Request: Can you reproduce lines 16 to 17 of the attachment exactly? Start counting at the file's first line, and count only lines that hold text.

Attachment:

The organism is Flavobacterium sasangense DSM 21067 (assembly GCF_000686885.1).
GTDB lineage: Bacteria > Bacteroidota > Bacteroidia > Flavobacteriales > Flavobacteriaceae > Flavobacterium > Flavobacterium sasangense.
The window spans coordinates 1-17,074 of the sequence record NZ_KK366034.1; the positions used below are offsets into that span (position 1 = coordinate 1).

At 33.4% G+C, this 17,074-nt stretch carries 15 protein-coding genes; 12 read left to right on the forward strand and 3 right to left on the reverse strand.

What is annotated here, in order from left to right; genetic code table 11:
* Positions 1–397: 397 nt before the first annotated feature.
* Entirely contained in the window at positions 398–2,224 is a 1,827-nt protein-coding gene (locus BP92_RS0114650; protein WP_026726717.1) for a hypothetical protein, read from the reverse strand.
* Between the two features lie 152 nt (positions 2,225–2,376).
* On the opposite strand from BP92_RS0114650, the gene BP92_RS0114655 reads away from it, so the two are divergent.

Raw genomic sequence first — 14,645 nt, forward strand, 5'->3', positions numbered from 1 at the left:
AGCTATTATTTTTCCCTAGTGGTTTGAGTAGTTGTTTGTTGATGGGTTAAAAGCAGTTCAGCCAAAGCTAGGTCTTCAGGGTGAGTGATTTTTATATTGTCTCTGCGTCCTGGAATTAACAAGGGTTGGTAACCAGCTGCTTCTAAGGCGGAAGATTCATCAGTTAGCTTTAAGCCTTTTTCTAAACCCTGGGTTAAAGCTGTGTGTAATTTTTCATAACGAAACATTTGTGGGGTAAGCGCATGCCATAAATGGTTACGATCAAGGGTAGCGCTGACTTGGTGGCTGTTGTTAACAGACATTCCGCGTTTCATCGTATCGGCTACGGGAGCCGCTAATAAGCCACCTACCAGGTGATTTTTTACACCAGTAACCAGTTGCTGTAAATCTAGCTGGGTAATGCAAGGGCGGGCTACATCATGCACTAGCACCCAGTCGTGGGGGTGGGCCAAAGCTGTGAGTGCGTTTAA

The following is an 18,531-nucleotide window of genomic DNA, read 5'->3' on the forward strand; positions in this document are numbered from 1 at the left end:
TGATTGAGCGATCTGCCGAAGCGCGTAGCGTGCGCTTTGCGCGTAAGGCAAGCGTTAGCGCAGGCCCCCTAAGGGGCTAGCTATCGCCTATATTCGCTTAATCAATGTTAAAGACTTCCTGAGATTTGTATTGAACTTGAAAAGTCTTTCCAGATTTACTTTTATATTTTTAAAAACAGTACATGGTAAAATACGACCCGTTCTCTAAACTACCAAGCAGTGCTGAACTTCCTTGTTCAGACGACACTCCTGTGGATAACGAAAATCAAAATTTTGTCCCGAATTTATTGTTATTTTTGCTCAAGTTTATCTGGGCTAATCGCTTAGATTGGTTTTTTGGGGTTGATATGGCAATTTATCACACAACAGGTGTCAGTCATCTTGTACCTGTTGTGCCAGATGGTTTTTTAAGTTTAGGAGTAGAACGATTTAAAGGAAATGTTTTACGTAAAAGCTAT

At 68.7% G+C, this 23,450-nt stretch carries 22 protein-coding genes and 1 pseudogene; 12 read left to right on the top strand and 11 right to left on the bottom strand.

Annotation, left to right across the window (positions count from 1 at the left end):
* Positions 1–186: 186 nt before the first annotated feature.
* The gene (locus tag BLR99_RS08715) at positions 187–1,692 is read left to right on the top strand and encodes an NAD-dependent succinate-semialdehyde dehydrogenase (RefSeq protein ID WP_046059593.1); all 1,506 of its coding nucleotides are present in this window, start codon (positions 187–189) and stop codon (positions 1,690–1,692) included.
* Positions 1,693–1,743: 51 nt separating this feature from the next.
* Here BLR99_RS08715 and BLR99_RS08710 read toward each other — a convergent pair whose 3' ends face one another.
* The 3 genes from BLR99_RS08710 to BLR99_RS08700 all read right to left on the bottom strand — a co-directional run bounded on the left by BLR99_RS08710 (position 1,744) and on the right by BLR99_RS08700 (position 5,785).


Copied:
* Positions 1–186: 186 nt before the first annotated feature.
* The gene (locus tag BLR99_RS08715) at positions 187–1,692 is read left to right on the top strand and encodes an NAD-dependent succinate-semialdehyde dehydrogenase (RefSeq protein ID WP_046059593.1); all 1,506 of its coding nucleotides are present in this window, start codon (positions 187–189) and stop codon (positions 1,690–1,692) included.